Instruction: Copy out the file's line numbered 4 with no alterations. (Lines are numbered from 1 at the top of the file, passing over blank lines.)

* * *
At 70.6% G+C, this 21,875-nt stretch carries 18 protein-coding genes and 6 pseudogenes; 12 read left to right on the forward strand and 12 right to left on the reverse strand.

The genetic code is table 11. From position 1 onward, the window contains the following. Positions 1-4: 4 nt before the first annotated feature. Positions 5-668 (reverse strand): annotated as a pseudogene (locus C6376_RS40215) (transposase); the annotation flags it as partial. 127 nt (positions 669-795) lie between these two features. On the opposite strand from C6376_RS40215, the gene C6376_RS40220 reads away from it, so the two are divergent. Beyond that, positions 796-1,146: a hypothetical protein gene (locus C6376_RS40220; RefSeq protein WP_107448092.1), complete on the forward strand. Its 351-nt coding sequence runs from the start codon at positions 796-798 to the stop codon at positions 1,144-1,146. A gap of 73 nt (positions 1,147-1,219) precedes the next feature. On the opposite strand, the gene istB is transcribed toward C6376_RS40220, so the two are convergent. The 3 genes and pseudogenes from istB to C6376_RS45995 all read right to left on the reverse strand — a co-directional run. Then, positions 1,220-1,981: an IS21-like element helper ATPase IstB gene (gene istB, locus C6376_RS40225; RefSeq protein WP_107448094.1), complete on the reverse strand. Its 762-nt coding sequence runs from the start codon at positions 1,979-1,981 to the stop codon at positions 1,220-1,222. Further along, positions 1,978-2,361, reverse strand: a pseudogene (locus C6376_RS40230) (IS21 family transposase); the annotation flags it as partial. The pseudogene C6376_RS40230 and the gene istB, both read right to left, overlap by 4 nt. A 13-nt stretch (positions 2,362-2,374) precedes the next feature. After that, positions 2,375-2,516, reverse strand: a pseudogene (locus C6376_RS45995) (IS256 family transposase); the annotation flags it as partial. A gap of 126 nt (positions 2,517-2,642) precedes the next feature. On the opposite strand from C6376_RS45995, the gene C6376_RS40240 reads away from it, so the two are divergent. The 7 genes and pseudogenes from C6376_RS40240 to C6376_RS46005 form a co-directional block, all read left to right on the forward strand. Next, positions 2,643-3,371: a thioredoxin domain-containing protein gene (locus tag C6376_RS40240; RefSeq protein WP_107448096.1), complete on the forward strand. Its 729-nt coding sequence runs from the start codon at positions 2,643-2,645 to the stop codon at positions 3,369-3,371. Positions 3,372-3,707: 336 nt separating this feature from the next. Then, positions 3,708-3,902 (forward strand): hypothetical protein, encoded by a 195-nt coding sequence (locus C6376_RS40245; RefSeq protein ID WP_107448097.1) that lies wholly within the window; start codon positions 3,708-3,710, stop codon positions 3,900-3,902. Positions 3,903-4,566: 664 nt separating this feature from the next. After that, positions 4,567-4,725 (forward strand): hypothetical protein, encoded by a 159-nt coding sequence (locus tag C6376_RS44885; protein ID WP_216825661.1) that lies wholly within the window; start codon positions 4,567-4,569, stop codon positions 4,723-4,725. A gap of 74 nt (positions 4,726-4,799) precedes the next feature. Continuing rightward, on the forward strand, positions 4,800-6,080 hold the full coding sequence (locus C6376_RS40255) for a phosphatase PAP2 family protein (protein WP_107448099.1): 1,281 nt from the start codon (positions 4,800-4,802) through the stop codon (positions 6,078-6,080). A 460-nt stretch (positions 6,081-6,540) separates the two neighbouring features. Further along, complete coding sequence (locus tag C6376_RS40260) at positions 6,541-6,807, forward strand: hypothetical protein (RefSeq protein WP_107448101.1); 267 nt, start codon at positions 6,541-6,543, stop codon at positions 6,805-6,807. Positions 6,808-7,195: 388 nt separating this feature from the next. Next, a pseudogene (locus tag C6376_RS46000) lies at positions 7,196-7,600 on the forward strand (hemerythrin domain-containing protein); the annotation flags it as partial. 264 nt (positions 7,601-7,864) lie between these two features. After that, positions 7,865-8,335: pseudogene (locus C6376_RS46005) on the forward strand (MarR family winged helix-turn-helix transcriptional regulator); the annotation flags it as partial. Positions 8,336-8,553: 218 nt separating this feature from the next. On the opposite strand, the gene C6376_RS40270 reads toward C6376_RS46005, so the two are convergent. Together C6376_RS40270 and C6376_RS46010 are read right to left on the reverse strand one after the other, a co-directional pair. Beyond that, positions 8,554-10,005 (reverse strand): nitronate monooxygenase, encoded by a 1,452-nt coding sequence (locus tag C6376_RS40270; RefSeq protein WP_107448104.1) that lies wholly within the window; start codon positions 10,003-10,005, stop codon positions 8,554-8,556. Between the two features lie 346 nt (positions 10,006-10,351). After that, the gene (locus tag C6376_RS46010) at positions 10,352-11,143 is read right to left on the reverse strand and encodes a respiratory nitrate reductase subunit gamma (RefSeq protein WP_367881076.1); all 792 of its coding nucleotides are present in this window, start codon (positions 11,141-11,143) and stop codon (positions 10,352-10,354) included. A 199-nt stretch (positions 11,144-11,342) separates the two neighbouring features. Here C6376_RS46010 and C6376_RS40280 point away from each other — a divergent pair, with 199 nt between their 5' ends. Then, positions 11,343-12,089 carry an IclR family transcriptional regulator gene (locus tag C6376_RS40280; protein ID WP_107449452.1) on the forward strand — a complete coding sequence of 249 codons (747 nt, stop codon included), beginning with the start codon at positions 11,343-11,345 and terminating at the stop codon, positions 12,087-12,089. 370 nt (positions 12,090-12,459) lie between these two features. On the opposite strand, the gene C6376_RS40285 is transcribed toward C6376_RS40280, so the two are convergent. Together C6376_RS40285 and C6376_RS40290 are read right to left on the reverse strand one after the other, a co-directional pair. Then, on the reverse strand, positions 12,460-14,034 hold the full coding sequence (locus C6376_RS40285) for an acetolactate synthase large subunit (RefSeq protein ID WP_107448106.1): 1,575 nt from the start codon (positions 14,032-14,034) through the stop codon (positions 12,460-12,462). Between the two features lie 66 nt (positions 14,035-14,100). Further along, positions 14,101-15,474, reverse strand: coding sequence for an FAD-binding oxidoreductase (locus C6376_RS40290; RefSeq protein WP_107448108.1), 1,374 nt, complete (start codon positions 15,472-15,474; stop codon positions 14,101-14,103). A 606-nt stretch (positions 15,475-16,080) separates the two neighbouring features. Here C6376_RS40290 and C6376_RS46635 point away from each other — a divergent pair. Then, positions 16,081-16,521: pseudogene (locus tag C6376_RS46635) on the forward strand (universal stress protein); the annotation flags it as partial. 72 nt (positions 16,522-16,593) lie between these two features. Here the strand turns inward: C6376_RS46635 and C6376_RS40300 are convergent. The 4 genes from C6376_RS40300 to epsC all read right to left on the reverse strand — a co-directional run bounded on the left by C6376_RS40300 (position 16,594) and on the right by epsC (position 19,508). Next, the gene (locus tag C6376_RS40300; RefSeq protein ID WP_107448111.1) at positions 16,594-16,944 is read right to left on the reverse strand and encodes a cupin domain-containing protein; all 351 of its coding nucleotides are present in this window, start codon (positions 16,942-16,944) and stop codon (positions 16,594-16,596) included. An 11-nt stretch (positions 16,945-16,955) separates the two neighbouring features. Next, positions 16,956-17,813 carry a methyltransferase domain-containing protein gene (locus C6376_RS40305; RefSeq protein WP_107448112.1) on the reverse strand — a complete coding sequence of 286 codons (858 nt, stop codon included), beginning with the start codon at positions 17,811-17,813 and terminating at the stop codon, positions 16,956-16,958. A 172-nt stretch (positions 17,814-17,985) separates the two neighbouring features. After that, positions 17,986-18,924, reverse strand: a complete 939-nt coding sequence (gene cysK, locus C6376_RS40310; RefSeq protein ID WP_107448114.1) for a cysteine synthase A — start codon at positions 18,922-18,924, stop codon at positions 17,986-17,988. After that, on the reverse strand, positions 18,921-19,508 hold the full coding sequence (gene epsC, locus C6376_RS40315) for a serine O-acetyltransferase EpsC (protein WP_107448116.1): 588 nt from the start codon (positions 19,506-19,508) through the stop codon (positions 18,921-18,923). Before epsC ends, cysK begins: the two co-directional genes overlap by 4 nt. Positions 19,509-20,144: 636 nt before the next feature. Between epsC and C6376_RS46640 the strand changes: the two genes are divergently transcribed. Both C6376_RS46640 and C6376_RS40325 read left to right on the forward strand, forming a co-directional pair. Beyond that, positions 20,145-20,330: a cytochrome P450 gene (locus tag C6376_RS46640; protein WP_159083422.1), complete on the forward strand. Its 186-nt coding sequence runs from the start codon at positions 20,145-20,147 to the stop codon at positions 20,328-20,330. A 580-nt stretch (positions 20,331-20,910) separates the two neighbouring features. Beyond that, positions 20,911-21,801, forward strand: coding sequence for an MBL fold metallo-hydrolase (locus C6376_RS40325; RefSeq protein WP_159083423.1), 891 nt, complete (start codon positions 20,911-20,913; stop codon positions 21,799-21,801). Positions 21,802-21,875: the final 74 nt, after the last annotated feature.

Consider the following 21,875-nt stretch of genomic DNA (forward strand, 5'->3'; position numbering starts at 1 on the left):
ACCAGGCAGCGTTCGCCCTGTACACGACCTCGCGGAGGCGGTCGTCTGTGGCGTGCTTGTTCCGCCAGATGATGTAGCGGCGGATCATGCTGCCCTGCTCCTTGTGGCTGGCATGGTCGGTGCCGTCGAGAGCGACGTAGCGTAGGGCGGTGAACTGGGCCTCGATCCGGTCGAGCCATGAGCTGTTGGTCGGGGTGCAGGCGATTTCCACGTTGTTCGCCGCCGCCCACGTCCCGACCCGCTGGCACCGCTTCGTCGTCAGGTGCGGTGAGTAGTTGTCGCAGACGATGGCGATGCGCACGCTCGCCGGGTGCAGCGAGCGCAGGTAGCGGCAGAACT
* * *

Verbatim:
ACCAGGCAGCGTTCGCCCTGTACACGACCTCGCGGAGGCGGTCGTCTGTGGCGTGCTTGTTCCGCCAGATGATGTAGCGGCGGATCATGCTGCCCTGCTCCTTGTGGCTGGCATGGTCGGTGCCGTCGAGAGCGACGTAGCGTAGGGCGGTGAACTGGGCCTCGATCCGGTCGAGCCATGAGCTGTTGGTCGGGGTGCAGGCGATTTCCACGTTGTTCGCCGCCGCCCACGTCCCGACCCGCTGGCACCGCTTCGTCGTCAGGTGCGGTGAGTAGTTGTCGCAGACGATGGCGATGCGCACGCTCGCCGGGTGCAGCGAGCGCAGGTAGCGGCAGAACT